Or ministry, let us wait on our ministering: or he that teacheth, on teaching;
Ministering — As deacons.
He that teacheth — Catechumens; for whom particular instructers were appointed.
He that exhorteth — Whose peculiar business it was to urge Christians to duty, and to comfort them in trials.
 Or he that exhorteth, on exhortation: he that giveth, let him do it with simplicity; he that ruleth, with diligence; he that sheweth mercy, with cheerfulness.
He that presideth — That hath the care of a flock.
He that showeth mercy — In any instance.
With cheerfulness — Rejoicing that he hath such an opportunity.
 Let love be without dissimulation. Abhor that which is evil; cleave to that which is good.
Having spoken of faith and its fruit, Romans 12:3, etc., he comes now to love. The ninth, tenth, and eleventh verses refer to chapter the seventh; the twelfth verse to chapter the eighth; the thirteenth verse, of communicating to the saints, whether Jews or gentiles, to chapter the ninth, etc. Part of the sixteenth verse is repeated from Romans 11:25.
Abhor that which is evil; cleave to that which is good — Both inwardly and outwardly, whatever ill-will or danger may follow.
 Be kindly affectioned one to another with brotherly love; in honour preferring one another;
In honour preferring one another — Which you will do, if you habitually consider what is good in others, and what is evil in yourselves.
 Not slothful in business; fervent in spirit; serving the Lord;
Whatsoever ye do, do it with your might. In every business diligently and fervently serving the Lord - Doing all to God, not to man.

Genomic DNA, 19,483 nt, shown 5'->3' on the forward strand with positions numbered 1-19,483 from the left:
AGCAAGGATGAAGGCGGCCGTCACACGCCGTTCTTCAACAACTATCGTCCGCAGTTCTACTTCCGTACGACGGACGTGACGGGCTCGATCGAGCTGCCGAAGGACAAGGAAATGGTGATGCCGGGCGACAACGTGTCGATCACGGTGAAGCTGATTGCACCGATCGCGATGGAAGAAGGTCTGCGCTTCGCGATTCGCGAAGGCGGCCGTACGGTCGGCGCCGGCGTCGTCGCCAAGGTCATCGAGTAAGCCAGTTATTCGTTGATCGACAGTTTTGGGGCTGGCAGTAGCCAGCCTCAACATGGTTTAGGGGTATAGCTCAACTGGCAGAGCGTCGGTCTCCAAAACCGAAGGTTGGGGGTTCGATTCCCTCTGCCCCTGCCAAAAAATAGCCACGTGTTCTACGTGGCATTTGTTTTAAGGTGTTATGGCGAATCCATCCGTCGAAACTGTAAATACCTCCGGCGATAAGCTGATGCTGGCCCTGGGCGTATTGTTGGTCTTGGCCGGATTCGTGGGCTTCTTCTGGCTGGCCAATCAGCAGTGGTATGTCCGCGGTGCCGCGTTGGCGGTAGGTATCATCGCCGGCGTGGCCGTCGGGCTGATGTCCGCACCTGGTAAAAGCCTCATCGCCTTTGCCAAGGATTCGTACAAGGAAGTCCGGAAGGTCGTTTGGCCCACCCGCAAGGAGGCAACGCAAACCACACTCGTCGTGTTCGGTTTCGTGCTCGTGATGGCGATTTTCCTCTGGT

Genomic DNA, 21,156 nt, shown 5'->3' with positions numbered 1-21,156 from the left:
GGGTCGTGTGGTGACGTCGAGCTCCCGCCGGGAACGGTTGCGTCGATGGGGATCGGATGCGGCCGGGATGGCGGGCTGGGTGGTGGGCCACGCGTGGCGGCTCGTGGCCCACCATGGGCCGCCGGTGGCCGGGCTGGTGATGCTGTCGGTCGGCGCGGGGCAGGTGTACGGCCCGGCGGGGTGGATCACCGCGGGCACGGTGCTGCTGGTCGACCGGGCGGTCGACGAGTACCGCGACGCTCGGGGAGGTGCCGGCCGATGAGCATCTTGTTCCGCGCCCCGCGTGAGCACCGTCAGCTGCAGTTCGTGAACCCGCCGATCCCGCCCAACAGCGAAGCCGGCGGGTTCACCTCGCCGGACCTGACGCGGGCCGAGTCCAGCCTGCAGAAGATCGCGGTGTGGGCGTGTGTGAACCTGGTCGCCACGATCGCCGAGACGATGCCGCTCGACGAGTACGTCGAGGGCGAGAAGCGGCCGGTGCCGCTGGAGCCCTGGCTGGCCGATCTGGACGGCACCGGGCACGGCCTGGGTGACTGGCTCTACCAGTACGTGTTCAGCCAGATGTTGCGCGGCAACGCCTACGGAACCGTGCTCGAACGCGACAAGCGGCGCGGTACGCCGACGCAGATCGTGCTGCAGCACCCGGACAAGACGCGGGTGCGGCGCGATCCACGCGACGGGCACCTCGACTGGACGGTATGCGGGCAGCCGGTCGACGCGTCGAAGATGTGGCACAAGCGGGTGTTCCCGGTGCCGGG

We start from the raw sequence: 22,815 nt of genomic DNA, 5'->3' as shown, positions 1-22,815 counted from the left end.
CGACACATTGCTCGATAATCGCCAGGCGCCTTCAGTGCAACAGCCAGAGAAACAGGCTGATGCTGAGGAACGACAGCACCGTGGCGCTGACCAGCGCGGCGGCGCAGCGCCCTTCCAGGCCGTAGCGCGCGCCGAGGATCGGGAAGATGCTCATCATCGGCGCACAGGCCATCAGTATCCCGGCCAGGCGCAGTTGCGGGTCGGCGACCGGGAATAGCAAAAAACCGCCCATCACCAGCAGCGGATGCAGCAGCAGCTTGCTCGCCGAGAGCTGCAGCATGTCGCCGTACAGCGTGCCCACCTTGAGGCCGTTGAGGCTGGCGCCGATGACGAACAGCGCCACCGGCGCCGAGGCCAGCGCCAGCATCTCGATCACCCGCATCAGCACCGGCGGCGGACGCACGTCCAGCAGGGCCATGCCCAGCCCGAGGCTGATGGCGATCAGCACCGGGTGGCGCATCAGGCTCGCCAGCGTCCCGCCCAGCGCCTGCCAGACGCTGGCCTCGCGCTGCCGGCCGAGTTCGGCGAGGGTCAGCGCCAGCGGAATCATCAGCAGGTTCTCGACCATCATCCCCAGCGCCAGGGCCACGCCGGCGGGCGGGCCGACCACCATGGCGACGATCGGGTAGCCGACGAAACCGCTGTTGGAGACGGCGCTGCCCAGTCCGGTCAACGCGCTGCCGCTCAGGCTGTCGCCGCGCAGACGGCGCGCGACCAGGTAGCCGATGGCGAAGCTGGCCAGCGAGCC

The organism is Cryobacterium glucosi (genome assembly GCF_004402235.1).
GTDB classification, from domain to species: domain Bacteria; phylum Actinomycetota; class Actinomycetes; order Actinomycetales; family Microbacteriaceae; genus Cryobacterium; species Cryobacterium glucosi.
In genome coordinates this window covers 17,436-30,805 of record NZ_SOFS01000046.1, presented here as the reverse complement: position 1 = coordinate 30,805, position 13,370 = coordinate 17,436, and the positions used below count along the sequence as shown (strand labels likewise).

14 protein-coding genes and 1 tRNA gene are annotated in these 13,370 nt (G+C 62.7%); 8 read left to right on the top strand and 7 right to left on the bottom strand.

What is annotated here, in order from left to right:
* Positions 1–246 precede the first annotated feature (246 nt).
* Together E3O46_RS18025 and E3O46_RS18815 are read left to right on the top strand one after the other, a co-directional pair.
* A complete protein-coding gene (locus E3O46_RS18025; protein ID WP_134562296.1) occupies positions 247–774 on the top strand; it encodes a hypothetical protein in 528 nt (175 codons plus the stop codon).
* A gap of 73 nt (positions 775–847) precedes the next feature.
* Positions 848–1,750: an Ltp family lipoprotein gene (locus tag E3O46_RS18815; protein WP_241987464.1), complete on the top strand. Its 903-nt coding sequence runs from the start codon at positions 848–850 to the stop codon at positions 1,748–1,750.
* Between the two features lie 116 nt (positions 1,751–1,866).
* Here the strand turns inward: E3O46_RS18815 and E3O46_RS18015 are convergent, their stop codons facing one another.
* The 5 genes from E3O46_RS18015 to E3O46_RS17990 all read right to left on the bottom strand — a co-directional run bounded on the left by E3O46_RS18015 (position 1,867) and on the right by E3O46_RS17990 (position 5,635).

Rejoicing in hope; patient in tribulation; continuing instant in prayer;
Rejoicing in hope — Of perfect holiness and everlasting happiness. Hitherto of faith and love; now of hope also, see the fifth and eighth chapters; afterwards of duties toward others; saints, Romans 12:13 persecutors, Romans 12:14 friends, strangers, enemies, Romans 12:15, etc.
 Distributing to the necessity of saints; given to hospitality.
Communicate to the necessities of the saints — Relieve all Christians that are in want. It is remarkable, that the apostle, treating expressly of the duties flowing from the communion of saints, yet never says one word about the dead.
Pursue hospitality — Not only embracing those that offer, but seeking opportunities to exercise it.
 Bless them which persecute you: bless, and curse not.
Curse not — No, not in your heart.
 Rejoice with them that do rejoice, and weep with them that weep.
Rejoice — The direct opposite to weeping is laughter; but this does not so well suit a Christian.
 Be of the same mind one toward another. Mind not high things, but condescend to men of low estate. Be not wise in your own conceits.
Mind not high things — Desire not riches, honour, or the company of the great.
 Recompense to no man evil for evil. Provide things honest in the sight of all men.
Provide — Think beforehand; contrive to give as little offence as may be to any.
 Dearly beloved, avenge not yourselves, but rather give place unto wrath: for it is written, Vengeance is mine; I will repay, saith the Lord.
Dearly beloved — So he softens the rugged spirit. Revenge not yourselves, but leave that to God. Perhaps it might more properly be rendered, leave room for wrath; that is, the wrath of God, to whom vengeance properly belongs. Deuteronomy 32:35
 Therefore if thine enemy hunger, feed him; if he thirst, give him drink: for in so doing thou shalt heap coals of fire on his head.
Feed him — With your own hand: if it be needful, even put bread into his mouth.
Heap coals of fire upon his head — That part which is most sensible. "So artists melt the sullen ore of lead, By heaping coals of fire upon its head; In the kind warmth the metal learns to glow, And pure from dross the silver runs below." Proverbs 25:21, etc.
 Be not overcome of evil, but overcome evil with good.
And if you see no present fruit, yet persevere.
Be not overcome with evil — As all are who avenge themselves. But overcome evil with good. Conquer your enemies by kindness and patience.